That is, Feser is so convinced that his premises are true, and that his reasoning is correct, that he doesn’t even bother with reality checks, though he does bring up science when it suits him:

When does the rational soul’s presence in the body begin? At conception. For a soul is just the form – the essence, nature, structure, organizational pattern – of a living thing, an organism. And the human organism, as we know from modern biology, begins at conception. [p. 128]

Not that he bothers citing any biologist to confirm this statement. Maybe this is one of those “obviously true” premises that he doesn’t feel the need to defend.

Far from any of this being undermined by modern science, it is confirmed by it. For the nature and structure of DNA is exactly the sort of thing we should expect to exist given an Aristotelian metaphysical conception of the world, and not at all what we would expect if materialism were true.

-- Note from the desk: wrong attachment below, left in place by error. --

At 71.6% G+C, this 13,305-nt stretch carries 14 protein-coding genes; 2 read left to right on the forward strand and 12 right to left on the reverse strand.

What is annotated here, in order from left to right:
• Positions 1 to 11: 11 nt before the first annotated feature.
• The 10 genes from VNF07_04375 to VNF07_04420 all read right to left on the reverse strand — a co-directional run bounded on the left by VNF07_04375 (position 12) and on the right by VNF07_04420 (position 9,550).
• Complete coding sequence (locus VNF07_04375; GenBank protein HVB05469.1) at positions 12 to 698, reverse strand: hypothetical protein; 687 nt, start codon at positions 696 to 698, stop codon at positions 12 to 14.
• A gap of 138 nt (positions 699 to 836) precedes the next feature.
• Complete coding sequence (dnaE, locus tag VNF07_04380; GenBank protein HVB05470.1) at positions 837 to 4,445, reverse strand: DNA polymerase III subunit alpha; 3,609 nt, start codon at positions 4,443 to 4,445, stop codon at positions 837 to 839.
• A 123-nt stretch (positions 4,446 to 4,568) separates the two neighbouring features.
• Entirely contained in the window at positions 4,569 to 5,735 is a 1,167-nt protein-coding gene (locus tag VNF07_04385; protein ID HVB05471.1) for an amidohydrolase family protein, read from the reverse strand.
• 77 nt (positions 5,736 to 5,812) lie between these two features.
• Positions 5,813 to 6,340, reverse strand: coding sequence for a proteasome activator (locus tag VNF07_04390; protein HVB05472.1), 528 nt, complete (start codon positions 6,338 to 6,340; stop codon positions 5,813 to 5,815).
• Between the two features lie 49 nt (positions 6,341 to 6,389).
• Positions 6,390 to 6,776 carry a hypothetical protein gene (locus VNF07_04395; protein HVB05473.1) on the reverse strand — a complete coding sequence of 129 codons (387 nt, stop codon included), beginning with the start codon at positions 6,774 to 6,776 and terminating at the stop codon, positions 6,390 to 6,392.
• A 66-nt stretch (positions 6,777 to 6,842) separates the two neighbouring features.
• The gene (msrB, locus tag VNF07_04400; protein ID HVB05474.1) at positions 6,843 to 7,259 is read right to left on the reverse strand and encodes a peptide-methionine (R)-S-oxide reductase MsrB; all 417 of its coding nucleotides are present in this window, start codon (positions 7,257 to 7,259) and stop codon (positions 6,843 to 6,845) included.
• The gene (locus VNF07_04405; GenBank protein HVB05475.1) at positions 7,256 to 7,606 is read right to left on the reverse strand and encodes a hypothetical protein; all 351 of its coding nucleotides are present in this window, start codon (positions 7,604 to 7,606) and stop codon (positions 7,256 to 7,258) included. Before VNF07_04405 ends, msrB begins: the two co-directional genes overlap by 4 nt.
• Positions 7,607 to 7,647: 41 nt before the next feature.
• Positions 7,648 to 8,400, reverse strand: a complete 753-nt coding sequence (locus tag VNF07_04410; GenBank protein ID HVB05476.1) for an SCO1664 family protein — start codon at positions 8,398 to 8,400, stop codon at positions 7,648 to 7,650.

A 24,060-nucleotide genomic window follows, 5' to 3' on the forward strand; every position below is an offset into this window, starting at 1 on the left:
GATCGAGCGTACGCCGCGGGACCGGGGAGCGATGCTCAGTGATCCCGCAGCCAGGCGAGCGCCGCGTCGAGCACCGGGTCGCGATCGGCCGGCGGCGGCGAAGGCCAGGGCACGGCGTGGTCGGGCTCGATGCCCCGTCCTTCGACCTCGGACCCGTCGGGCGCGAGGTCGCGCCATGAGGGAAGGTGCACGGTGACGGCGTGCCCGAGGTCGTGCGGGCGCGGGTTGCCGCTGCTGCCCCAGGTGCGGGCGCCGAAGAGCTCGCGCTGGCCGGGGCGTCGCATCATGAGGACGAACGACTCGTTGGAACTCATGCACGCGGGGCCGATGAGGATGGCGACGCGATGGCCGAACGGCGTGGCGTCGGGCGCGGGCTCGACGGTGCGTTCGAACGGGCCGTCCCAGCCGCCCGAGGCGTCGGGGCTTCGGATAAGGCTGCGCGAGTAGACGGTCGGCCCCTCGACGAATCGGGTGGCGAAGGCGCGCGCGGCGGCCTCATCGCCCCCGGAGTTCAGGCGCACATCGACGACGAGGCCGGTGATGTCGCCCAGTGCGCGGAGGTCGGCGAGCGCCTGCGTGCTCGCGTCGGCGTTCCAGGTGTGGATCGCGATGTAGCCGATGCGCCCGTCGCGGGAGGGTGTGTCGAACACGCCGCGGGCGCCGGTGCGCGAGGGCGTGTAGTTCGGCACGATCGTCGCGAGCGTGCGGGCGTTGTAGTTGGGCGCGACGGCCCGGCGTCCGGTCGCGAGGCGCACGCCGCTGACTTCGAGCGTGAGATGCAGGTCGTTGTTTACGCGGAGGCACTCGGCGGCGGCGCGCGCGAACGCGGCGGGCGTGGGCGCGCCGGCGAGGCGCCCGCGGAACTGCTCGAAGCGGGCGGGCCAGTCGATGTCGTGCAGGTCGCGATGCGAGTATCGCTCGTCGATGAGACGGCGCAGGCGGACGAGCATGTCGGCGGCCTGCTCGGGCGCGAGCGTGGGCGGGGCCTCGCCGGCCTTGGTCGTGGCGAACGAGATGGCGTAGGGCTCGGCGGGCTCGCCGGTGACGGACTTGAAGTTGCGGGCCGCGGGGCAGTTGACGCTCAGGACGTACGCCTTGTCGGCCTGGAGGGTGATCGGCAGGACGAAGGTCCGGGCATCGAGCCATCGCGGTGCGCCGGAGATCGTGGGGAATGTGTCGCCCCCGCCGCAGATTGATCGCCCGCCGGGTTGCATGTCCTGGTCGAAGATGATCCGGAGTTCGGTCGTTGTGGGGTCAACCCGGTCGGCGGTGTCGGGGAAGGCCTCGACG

Oh, really? Then I’d love to see the book where Aquinas predicts the existence of a double-helix with “backbones” made of coal and phosphorus, scooping those atheist materialists, Francis Crick and James Watson, by centuries. Unless, of course, he’s just doing the same thing that every other apologist does: wait until scientists do the hard work of discovering something, then say, “Pfft! My god could’ve done that. In fact, he did, if you squint at this scripture just right.”

Naah, it’s definitely medieval prescience.

Series: The Last Superstition

The Last Superstition: Animal Souls

Chapter 4: Scholastic Aptitude

Having introduced his main themes in chapters 1-3, Feser now elaborates upon them, starting with

The Soul

a soul is just the form or essence of a living thing. [p. 121]

And the form or essence, you’ll recall, is the whatever-it-is that makes a thing the sort of thing that it is. For triangles, the essence is triangularity (i.e., being a three-sided polygon).